WITH THE EXCEPTION of 2008's Sugar, baseball flicks are one and the same: a ballplayer overcomes a personal shortcoming—Roy Hobbs' shadowy past in The Natural, Ricky "Wild Thing" Vaughn's nearsightedness in Major League, Dottie Hinson's uterus in A League of Their Own—in order to achieve greatness as a true underdog of our storied national pastime. Yet for each celluloid Scotty Smalls out there inflating our backyard dreams of success on the diamond, the blunt reality of baseball is that the biggest muscles, the biggest paychecks, and the biggest teams are the ones that win.
This is the harsh dilemma faced by Moneyball's central character, Billy Beane (played by a tired-eyed Brad Pitt, a role somehow even less sexy than his performance as a shriveled mound of backward death in The Curious Case of Benjamin Button). As the general manager of the Oakland Athletics, Beane is dealt a permanent losing hand: running an undesirable team in an undesirable small market that can't afford to re-sign its elite players. Frustrated by the futility of modern baseball, Beane teams with Peter Brand (a composite of Paul DePodesta and J.P. Ricciardi, and played by Jonah Hill, in his very first role without a single dick joke), a Yale graduate and numbers geek who reexamines the very foundation of the game based upon Bill James' sabermetrics philosophy.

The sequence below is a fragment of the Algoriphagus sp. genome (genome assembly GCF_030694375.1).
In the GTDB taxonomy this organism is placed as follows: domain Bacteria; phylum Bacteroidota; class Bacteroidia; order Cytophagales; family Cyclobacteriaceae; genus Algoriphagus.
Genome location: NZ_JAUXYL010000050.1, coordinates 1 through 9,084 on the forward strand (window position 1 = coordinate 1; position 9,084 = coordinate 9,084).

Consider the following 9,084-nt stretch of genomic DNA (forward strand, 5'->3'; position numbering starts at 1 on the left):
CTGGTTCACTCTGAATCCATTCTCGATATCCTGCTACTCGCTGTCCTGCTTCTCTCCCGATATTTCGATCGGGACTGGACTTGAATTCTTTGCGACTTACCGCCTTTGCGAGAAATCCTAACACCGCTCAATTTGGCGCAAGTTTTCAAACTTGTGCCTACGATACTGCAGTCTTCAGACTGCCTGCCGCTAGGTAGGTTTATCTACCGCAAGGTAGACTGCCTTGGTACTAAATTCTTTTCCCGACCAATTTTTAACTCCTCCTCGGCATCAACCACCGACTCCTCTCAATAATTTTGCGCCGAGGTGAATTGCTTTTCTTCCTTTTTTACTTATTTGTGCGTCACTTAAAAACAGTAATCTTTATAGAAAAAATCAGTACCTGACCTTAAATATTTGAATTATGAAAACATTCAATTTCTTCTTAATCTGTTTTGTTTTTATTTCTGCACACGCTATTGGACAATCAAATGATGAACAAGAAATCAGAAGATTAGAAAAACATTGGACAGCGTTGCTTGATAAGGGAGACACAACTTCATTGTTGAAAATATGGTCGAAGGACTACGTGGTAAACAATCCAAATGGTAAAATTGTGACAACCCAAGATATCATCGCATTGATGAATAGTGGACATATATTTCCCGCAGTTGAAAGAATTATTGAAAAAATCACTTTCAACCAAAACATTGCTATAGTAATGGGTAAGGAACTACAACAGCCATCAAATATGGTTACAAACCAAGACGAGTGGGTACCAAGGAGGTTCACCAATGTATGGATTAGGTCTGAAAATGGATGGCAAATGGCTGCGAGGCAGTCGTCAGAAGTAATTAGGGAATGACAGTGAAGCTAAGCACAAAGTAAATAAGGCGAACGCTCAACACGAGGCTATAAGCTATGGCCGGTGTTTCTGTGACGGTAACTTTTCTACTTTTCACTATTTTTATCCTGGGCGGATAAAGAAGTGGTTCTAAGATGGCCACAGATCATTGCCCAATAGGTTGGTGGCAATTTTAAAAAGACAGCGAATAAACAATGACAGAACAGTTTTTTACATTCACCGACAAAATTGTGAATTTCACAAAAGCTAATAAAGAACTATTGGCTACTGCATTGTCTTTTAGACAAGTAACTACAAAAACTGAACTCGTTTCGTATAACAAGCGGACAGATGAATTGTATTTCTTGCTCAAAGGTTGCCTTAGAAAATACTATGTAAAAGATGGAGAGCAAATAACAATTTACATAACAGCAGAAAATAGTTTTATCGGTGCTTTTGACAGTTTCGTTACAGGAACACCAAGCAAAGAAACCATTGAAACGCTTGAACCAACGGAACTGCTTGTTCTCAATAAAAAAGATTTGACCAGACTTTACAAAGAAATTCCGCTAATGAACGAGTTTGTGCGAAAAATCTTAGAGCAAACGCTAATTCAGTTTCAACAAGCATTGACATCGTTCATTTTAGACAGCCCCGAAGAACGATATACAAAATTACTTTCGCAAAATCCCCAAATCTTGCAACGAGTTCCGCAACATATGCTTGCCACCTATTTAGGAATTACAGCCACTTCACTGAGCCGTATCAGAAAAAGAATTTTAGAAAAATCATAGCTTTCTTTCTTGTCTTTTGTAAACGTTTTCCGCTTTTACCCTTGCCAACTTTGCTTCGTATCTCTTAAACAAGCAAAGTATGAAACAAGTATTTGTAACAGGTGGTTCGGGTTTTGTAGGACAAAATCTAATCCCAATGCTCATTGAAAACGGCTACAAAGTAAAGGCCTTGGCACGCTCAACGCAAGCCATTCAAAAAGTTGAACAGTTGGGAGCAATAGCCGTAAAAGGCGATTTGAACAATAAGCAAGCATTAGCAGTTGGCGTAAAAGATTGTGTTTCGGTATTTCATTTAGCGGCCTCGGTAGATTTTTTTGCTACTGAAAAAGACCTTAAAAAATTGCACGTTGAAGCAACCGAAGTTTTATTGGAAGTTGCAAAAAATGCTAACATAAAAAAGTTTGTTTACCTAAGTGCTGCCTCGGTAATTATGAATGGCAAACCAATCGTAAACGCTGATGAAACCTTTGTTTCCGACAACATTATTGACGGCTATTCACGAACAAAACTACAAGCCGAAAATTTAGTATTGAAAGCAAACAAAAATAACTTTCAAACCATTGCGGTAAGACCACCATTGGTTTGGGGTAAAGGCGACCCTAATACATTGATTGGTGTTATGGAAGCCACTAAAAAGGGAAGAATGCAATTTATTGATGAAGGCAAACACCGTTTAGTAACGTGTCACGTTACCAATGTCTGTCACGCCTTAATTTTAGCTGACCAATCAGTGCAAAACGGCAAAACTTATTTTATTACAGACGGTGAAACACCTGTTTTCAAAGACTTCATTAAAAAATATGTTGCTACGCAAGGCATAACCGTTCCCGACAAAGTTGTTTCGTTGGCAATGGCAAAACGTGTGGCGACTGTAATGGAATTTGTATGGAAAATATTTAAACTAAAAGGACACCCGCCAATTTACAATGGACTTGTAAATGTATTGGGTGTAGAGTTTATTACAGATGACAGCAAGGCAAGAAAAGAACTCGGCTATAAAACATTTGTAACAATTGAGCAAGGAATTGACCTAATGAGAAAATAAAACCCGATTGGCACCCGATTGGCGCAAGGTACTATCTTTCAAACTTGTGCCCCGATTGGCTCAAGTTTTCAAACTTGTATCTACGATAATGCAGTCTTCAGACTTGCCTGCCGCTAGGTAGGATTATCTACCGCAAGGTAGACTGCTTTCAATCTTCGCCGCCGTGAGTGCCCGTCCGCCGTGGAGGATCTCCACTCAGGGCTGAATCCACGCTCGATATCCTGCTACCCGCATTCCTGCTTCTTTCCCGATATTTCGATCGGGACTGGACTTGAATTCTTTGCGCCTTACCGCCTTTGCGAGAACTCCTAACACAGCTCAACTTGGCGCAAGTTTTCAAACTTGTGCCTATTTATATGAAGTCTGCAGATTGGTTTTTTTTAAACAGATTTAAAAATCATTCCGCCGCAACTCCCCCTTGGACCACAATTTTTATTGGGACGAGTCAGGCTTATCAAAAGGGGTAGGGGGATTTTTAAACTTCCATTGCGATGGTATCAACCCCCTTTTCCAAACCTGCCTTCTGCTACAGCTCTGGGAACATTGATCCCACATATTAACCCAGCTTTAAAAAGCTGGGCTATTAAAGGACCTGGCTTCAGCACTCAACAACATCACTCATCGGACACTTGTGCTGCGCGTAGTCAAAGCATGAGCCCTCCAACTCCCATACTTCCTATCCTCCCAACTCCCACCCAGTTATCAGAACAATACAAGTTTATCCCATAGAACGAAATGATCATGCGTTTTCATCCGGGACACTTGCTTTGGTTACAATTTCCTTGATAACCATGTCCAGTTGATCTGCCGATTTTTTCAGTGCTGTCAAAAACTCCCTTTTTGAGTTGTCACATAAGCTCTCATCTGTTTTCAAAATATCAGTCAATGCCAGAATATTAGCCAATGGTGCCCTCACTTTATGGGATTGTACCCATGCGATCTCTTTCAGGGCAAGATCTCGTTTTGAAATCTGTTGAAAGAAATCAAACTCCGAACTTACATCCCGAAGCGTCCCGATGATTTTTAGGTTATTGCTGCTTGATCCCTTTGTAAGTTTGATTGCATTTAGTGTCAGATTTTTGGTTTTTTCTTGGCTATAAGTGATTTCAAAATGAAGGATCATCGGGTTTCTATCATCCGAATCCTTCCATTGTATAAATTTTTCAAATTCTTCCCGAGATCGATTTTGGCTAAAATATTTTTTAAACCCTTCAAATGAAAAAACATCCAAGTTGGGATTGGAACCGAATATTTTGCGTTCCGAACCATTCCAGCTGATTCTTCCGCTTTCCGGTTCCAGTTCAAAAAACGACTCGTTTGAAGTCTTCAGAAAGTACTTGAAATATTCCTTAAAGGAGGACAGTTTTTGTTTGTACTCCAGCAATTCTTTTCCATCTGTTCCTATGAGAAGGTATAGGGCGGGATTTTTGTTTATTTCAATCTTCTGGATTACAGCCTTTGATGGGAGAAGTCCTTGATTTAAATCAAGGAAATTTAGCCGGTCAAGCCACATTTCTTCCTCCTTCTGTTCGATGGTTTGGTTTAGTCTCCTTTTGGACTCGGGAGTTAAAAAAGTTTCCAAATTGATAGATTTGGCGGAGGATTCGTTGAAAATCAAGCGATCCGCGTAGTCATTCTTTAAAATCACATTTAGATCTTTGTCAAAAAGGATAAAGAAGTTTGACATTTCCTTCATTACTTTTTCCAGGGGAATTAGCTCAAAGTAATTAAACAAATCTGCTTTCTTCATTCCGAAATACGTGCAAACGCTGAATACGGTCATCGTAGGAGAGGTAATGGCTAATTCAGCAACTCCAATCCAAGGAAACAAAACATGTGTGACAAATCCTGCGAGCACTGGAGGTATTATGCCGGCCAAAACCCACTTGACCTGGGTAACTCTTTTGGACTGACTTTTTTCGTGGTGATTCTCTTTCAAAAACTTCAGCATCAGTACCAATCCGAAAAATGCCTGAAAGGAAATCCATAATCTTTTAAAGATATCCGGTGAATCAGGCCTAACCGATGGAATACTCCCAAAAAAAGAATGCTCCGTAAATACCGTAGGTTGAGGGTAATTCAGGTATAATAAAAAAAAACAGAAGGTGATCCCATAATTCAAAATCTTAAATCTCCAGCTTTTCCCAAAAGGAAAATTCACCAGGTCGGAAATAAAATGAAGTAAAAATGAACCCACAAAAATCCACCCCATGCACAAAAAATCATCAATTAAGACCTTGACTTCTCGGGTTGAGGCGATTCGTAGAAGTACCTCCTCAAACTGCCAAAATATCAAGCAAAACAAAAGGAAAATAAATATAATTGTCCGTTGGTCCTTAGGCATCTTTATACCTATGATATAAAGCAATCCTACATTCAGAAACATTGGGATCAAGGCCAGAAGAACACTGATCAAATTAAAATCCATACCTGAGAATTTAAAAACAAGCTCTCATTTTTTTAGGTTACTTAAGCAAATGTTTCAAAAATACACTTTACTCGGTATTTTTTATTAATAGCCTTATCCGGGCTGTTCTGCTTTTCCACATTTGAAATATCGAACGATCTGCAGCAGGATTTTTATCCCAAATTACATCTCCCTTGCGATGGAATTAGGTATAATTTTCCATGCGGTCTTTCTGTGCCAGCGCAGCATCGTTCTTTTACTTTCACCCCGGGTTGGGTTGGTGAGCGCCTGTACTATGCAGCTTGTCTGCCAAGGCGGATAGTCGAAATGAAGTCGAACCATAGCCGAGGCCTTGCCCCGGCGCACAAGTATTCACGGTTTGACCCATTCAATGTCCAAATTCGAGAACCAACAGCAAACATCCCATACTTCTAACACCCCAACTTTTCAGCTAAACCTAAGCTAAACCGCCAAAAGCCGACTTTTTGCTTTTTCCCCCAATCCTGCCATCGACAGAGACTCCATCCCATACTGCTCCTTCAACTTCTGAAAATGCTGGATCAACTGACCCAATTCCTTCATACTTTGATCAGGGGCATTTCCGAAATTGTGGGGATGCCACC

Masterfully directed by Bennett Miller (who stepped in after Steven Soderbergh left the project in 2009), Moneyball visually bolsters the absorbing tale told in the Michael Lewis' bestseller of the same name without utilizing any winded sports clichés—thankfully, it's no The Blind Side, which was also adapted from a Lewis book. In a sense, Moneyball is the anti-baseball baseball film: It stays off the playing field and focuses firmly on a central concept that values math and percentages over actual physical performance. Gently paced and well written (thanks, Aaron Sorkin!), Moneyball captures Beane's noble attempt to achieve perfection in an imperfect sport.
But that also means those expecting baseball on the big screen will be sorely disappointed—Moneyball's action scenes are deliberately scattered, and when they do occur, they're dimly lit with a worrisome sense of isolationism. In lieu of World Series heroics, you get extended stretches of Pitt saddled by his emotional burdens, or frantically working the phones in order to swindle another team out of inconsequential middle reliever Ricardo Rincón. It's fascinating, but definitely not exciting—like an entire film based on the shrewd managerial skills of Pop Fisher.